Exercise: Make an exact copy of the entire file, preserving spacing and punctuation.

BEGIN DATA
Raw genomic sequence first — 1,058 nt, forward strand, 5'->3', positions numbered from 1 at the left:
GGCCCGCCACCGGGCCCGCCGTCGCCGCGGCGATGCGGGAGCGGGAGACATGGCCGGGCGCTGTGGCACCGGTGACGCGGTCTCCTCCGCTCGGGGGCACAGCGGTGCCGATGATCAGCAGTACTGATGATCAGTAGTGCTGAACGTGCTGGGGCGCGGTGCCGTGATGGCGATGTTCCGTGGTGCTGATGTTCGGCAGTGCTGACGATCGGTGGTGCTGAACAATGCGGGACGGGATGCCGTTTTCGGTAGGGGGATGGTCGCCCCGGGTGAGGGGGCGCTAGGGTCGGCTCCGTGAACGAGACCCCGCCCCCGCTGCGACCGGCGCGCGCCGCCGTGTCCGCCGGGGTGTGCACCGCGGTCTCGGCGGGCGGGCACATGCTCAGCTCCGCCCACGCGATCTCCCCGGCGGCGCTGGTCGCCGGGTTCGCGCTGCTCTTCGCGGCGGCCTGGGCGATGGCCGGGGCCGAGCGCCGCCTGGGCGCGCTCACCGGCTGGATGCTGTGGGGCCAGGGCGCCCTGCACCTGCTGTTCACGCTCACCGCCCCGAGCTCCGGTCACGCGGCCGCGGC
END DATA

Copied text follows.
Raw genomic sequence first — 1,058 nt, forward strand, 5'->3', positions numbered from 1 at the left:
GGCCCGCCACCGGGCCCGCCGTCGCCGCGGCGATGCGGGAGCGGGAGACATGGCCGGGCGCTGTGGCACCGGTGACGCGGTCTCCTCCGCTCGGGGGCACAGCGGTGCCGATGATCAGCAGTACTGATGATCAGTAGTGCTGAACGTGCTGGGGCGCGGTGCCGTGATGGCGATGTTCCGTGGTGCTGATGTTCGGCAGTGCTGACGATCGGTGGTGCTGAACAATGCGGGACGGGATGCCGTTTTCGGTAGGGGGATGGTCGCCCCGGGTGAGGGGGCGCTAGGGTCGGCTCCGTGAACGAGACCCCGCCCCCGCTGCGACCGGCGCGCGCCGCCGTGTCCGCCGGGGTGTGCACCGCGGTCTCGGCGGGCGGGCACATGCTCAGCTCCGCCCACGCGATCTCCCCGGCGGCGCTGGTCGCCGGGTTCGCGCTGCTCTTCGCGGCGGCCTGGGCGATGGCCGGGGCCGAGCGCCGCCTGGGCGCGCTCACCGGCTGGATGCTGTGGGGCCAGGGCGCCCTGCACCTGCTGTTCACGCTCACCGCCCCGAGCTCCGGTCACGCGGCCGCGGC